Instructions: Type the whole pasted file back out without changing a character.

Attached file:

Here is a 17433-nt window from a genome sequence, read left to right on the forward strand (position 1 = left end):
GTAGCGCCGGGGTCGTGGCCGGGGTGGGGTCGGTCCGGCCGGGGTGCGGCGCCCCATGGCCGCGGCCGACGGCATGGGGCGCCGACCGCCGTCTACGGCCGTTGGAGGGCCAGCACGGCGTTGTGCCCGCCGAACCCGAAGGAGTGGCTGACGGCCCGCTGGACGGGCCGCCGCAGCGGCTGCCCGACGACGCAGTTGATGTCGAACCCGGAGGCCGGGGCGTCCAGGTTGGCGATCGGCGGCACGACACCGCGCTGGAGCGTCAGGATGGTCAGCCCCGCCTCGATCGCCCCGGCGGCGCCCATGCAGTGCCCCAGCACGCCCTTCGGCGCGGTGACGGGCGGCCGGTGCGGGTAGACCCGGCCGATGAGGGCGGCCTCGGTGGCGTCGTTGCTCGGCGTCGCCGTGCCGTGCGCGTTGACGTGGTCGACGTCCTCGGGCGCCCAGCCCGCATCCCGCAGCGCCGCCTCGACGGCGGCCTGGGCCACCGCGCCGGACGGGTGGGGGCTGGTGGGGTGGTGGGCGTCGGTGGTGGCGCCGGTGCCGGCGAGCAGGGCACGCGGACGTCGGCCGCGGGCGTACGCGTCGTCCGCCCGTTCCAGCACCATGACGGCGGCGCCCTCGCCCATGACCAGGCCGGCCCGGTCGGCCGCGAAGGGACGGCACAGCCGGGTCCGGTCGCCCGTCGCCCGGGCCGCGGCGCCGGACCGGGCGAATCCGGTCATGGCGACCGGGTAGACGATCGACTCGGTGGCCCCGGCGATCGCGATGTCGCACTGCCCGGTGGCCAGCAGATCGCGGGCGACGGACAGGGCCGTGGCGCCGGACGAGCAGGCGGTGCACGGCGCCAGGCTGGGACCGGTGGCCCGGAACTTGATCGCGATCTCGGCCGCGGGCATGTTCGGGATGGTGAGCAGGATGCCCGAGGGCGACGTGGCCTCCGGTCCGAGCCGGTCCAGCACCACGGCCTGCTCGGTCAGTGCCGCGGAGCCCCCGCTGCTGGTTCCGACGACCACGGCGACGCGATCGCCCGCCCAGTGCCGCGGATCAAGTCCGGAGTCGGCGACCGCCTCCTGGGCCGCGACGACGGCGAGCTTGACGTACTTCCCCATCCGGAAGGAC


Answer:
Here is a 17433-nt window from a genome sequence, read left to right on the forward strand (position 1 = left end):
GTAGCGCCGGGGTCGTGGCCGGGGTGGGGTCGGTCCGGCCGGGGTGCGGCGCCCCATGGCCGCGGCCGACGGCATGGGGCGCCGACCGCCGTCTACGGCCGTTGGAGGGCCAGCACGGCGTTGTGCCCGCCGAACCCGAAGGAGTGGCTGACGGCCCGCTGGACGGGCCGCCGCAGCGGCTGCCCGACGACGCAGTTGATGTCGAACCCGGAGGCCGGGGCGTCCAGGTTGGCGATCGGCGGCACGACACCGCGCTGGAGCGTCAGGATGGTCAGCCCCGCCTCGATCGCCCCGGCGGCGCCCATGCAGTGCCCCAGCACGCCCTTCGGCGCGGTGACGGGCGGCCGGTGCGGGTAGACCCGGCCGATGAGGGCGGCCTCGGTGGCGTCGTTGCTCGGCGTCGCCGTGCCGTGCGCGTTGACGTGGTCGACGTCCTCGGGCGCCCAGCCCGCATCCCGCAGCGCCGCCTCGACGGCGGCCTGGGCCACCGCGCCGGACGGGTGGGGGCTGGTGGGGTGGTGGGCGTCGGTGGTGGCGCCGGTGCCGGCGAGCAGGGCACGCGGACGTCGGCCGCGGGCGTACGCGTCGTCCGCCCGTTCCAGCACCATGACGGCGGCGCCCTCGCCCATGACCAGGCCGGCCCGGTCGGCCGCGAAGGGACGGCACAGCCGGGTCCGGTCGCCCGTCGCCCGGGCCGCGGCGCCGGACCGGGCGAATCCGGTCATGGCGACCGGGTAGACGATCGACTCGGTGGCCCCGGCGATCGCGATGTCGCACTGCCCGGTGGCCAGCAGATCGCGGGCGACGGACAGGGCCGTGGCGCCGGACGAGCAGGCGGTGCACGGCGCCAGGCTGGGACCGGTGGCCCGGAACTTGATCGCGATCTCGGCCGCGGGCATGTTCGGGATGGTGAGCAGGATGCCCGAGGGCGACGTGGCCTCCGGTCCGAGCCGGTCCAGCACCACGGCCTGCTCGGTCAGTGCCGCGGAGCCCCCGCTGCTGGTTCCGACGACCACGGCGACGCGATCGCCCGCCCAGTGCCGCGGATCAAGTCCGGAGTCGGCGACCGCCTCCTGGGCCGCGACGACGGCGAGCTTGACGTACTTCCCCATCCGGAAGGAC